Thoughts From The Publisher’s Desk

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Finally, the General Election is almost here. As is usually the case, there have been lots of political machinations over the last week or so and here are a couple that I reflected on this week.

•The Citizens For Ocean City group has only been around three years but there’s no question it has become an involved player on the micro-political front in Ocean City.

What’s debated by many is whether that’s a good or bad thing. My feeling is the group serves a valuable role, as I will almost always support concerned citizens coming together to affect change, as was the case in 2012 when this group advocated extensively for certain candidates to dethrone the former council majority that ruled with an all-too heavy and misdirected hand. Clearly, that group’s efforts helped to result in the clean sweep of its endorsed candidates and the resounding defeat of two other incumbents.

The Citizens group’s role in this election has been aggressive as well and some have been maintaining that it’s been essentially a bully on some fronts, particularly in light of last week’s Freedom of Information Act request for city documents involving a construction company owned by candidate Nancy Bolt, who had a decent shot of getting elected. The FOIA was filed about 30 minutes before Bolt decided to terminate her campaign. Once Bolt dropped out, the FOIA request was dropped. Mission accomplished it would seem. Bolt seemed unaware of the documentation request last week when reached by a reporter. Additionally, the Citizens group took the lead on challenging the residents of two candidates.

Over the summer, I didn’t think the Citizens group would be as active in this election as it was in 2012. But in some ways it has played more of a role than in did during that “take back the town” campaign, which was rooted in the council majority at the time dismissing City Manager Dennis Dare over philosophical differences.

The Citizens group is an example of grassroots politics at its finest in my opinion, but several times over the last couple weeks the group has been cast in a negative public light, prompting group member Patti Miller to purchase ad space this week to make it clear exactly what the focus of the group is today and respond to a competing newspaper’s opinion that it is a “political machine that will do whatever it takes”.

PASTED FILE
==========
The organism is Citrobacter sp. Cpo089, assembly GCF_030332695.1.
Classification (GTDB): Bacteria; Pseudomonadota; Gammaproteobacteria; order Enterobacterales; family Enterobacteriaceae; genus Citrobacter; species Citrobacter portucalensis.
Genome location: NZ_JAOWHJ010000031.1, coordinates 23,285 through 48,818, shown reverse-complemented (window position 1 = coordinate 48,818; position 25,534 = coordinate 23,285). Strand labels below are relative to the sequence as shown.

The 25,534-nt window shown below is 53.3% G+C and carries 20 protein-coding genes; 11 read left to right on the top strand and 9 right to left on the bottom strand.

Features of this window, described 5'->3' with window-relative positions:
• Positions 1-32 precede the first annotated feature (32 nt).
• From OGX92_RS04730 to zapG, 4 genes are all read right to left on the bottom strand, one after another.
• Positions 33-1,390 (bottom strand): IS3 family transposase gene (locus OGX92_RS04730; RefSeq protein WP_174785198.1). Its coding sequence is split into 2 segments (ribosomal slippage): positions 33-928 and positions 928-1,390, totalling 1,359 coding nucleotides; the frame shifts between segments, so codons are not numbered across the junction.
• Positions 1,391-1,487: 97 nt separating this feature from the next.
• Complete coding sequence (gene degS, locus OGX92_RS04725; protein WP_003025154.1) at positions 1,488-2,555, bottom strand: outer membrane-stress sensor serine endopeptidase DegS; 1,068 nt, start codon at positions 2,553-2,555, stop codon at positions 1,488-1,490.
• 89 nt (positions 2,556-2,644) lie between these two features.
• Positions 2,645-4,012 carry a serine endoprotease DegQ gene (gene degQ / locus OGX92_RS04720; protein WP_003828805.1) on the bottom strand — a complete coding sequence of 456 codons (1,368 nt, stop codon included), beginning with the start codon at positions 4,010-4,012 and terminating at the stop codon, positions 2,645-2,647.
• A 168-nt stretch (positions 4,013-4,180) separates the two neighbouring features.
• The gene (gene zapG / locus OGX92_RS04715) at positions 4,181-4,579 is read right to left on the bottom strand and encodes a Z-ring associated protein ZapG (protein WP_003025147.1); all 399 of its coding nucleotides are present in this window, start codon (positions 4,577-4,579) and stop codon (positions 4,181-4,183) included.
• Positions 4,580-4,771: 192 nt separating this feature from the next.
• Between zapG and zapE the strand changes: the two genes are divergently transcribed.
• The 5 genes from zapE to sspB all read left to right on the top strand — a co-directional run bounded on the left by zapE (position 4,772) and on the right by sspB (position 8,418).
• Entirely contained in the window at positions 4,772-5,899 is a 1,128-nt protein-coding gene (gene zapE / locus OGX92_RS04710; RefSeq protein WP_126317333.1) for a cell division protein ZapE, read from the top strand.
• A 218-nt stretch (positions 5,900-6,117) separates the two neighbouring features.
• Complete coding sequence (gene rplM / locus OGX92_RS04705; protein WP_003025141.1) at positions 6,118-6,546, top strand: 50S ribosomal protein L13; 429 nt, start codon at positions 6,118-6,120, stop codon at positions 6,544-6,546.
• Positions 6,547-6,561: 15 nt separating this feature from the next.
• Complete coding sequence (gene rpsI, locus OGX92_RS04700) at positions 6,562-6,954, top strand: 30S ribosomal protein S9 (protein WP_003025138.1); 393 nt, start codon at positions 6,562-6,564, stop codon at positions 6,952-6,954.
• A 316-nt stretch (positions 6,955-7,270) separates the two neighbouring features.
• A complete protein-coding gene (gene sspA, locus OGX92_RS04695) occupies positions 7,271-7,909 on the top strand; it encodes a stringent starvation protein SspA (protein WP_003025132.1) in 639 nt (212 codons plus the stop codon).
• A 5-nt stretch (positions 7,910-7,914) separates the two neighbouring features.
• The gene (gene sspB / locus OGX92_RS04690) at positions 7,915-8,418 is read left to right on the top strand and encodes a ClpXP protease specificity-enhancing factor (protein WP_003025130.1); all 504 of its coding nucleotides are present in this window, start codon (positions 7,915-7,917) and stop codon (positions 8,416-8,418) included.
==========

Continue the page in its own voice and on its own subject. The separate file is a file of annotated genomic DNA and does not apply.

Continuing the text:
Miller wrote, “Citizens for Ocean City is not a “machine”, it is a well-respected organization and has grown in numbers because it is made up of Ocean City residents who just want common sense, transparency and responsible government. Many residents have no desire to return to the days when a negative, radical, secret agenda for “change” disrupted our city council meetings.  … Citizens for Ocean City believes that ‘Informed citizens, make good decisions.’ Research the candidates’  knowledge, experience, integrity and vote on Nov. 4th!”

 

•State’s Attorney’s races were not always this way. However, dating back to the earlier showdowns between former State’s Attorney Joel Todd and current State’s Attorney Beau Oglesby, the matchups have been quite heated.

Oglesby is apparently a lightning rod on the political front and two anti-Oglesby ads were purchased in this paper this week, excluding challenger Mike Farlow’s own ad. Oglesby did have ads of support from the Ocean City Fraternal Order of Police and the Ocean City Firefighter/Paramedics Association.

In Farlow’s own ad, former State’s Attorneys Joe Moore and Randy Coates express their support for him over the incumbent. Both men were opposed to Oglesby previously as well.

It’s been interesting to me to observe how polarizing of a figure Oglesby is around here. It’s as if he is either loved or hated and that’s confirmed by the narrow losses to Todd previously and the slim victory in 2010. This is a race I will be watching closely on election night.

 

 

 

 

 

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